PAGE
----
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The Growing Industry of DevOps Consulting

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Last week, European consultancy Container Solutions launched a new subsidiary that will focus purely on DevOps transformation and guidance.

The company has specialised in programmable infrastructure powered by technology like Docker, Mesos and Terraform. Devopsense, the new subsidiary, is their entrance into a growing market of DevOps consultancies, driven by a demand from established enterprises wanting to adopt a DevOps model and wanting guidance to get them there.

InfoQ spoke to Jamie Dobson, CEO of Container Solutions. He explained the thinking behind the new venture:

Container Solutions spend a lot of time on the bleeding edge. This means that our customers call on us to solve very difficult problems. These can range from the distributed processing of terabytes of data to building applications for a fleet of drones ... Devopsense will focus only on transformation. This will include addressing cultural aspects as well as technological ones. Container Solutions engineers will spend a lot of time building out tools and modules for vendors whereas Devopsense engineers will spend nearly all their time with customers.

The focus on working with customers is one which resonates with other consultancies in the DevOps space. A key part of the value proposition is in helping clients understand how DevOps will look in their organisation, and how to approach the transformation to get them there successfully. Stephen Thair, CTO of DevOps consultancy DevOpsGuys told InfoQ they commonly find this in their client engagements:

There are two main questions we get asked the most: 1. Where should I start? - so we would work with them to identify their goals and the key constraints and bottlenecks in their existing processes that might stop them achieving those goals. This means they get started where they will see the biggest return on their efforts, and have the best chance of success. 2. What does "good" look like? – so we can help show them industry best practice via a pilot project or proof of value. Once they can see a concrete example of what the start of the art looks like, it's far easier for them to get buy-in internally for a wider DevOps Transformation.

The point about buy-in is an important one. Companies looking to DevOps may not appreciate there is an initial up-front cost, not just in the transformation process, but in acquiring new skills and using them to automate manual processes. Matt Saunders, principal consultant at Contino, a DevOps consultancy which had a $30 million VC injection this year, told InfoQ:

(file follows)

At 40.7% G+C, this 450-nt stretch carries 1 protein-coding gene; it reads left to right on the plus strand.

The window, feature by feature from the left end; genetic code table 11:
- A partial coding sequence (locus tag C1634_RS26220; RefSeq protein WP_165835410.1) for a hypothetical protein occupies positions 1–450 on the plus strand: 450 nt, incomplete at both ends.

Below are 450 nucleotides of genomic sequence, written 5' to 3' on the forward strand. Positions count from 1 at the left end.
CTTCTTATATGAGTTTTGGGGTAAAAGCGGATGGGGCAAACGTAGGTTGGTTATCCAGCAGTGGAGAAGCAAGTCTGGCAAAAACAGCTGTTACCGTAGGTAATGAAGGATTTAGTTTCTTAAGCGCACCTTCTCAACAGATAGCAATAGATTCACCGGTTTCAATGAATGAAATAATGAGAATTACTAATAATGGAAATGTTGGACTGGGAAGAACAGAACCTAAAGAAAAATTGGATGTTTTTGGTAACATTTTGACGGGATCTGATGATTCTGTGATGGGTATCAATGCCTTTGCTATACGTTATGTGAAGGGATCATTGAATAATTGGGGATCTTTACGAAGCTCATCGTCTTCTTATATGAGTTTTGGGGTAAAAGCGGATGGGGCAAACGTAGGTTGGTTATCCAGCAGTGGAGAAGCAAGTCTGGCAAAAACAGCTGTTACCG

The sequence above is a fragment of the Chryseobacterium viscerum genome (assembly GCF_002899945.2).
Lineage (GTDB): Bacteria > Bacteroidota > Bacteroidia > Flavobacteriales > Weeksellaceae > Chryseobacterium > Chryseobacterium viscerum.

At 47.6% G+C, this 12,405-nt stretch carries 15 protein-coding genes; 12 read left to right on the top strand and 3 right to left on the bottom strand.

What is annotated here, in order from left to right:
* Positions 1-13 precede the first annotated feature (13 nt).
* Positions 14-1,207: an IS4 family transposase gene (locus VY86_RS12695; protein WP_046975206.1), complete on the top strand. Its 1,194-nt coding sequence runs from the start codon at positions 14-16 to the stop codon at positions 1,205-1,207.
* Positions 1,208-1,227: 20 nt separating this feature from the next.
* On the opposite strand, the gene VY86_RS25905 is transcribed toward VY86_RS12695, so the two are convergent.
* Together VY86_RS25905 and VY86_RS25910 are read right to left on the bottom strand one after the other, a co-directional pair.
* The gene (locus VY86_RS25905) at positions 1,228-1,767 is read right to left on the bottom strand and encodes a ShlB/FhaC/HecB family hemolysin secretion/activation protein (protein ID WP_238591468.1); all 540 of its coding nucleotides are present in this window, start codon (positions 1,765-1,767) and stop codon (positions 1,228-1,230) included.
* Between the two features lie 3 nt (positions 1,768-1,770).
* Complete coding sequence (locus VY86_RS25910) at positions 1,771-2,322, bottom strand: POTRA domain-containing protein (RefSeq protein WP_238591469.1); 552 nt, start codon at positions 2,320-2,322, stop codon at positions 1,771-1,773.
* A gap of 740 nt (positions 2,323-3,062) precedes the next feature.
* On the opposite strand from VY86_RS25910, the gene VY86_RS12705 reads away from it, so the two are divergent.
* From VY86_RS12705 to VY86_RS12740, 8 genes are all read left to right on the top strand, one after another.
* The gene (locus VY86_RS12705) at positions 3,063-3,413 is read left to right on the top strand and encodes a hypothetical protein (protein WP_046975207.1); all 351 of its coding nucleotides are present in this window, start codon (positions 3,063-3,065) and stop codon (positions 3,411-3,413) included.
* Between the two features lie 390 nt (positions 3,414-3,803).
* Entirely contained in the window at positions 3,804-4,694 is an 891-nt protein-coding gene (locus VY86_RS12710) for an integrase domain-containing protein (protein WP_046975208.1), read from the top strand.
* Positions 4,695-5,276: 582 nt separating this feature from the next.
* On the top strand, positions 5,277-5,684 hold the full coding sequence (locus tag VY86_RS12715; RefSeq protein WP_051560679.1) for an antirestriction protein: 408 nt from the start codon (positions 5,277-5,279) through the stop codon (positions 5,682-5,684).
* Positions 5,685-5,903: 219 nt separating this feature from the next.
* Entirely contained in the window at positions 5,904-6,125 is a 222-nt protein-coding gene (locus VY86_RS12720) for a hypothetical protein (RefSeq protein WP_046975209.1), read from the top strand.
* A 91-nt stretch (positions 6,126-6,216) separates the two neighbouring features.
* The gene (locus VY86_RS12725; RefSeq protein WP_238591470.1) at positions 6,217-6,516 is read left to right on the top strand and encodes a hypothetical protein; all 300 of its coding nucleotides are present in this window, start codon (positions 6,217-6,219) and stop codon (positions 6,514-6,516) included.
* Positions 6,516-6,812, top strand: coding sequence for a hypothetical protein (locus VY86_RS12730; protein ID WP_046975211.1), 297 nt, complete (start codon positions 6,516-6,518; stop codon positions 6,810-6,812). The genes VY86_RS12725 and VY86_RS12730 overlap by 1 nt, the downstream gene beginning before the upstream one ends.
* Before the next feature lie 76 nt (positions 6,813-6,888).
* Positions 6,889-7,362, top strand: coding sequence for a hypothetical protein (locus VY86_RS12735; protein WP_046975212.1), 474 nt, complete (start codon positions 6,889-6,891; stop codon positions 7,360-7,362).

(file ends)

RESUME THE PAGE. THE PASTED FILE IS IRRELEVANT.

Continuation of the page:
Customers who approach us have generally realised that doing DevOps properly is going to be a long-term project, but many also believe that you can make quick fixes to their company to "unlock" DevOps by deploying some free open-source tools. We try to engage with these customers to encourage a wider analysis ... at which point the need for a more sustained investment generally becomes clear.

Getting the most from DevOps requires more than just investment for cultural change. Transitioning to a culture which can deliver high-quality software at high cadence only works if your products are technically structured to benefit from rapid deployment. Combining technical change with cultural change gives the greatest potential for improvement, in the view of Jamie Dobson from Container Solutions:

A team communicating well will obviously have a better chance at succeeding with microservices. A team with a good cloud strategy will save costs. But, the combination of DevOps, microservices and public cloud are the ultimate end state. How you get there is one smart step at a time.

An interesting aspect in the growth of DevOps consultancies is the type of clients wanting to make those steps - established organisations who are willing to invest in change. DevOps is no longer the preserve of start-ups, but has a place in all types of enterprise. Thair of DevOpsGuys sees the companies who benefit most from moving to DevOps, are the ones with the biggest challenges:

Those facing digital disruption in their market, and who are undergoing their own digital transformations in order to try and survive. DevOps is the "engine room" of the digital transformation because it enables you to shorten product cycles and get your products into the hands of your customer sooner, before your market is cannibalised by some faster moving, leaner, start-up.

Common to all the consultancies is a belief that DevOps is a model that can change businesses and help them to achieve their goals. Contino’s Saunders believes it is more than just a short-term trend:

DevOps as a term has been overloaded with many definitions - often conflicting ones - and this is why there is already substantial fatigue around the term. But with the net cast broadly enough - encompassing not only technology staff but also product delivery people - DevOps can revolutionise software delivery. But it is hard, and so it needs senior buy-in and evangelism to not be dismissed as the latest trend that will blow over eventually.

The latest State of DevOps Report from Puppet shows how much value high performing DevOps adopters are bringing to their businesses. Data like this will fuel the demand for DevOps, and it's likely we'll see more activity in the consulting space, with established consultancies building out DevOps practices and more new start-ups.

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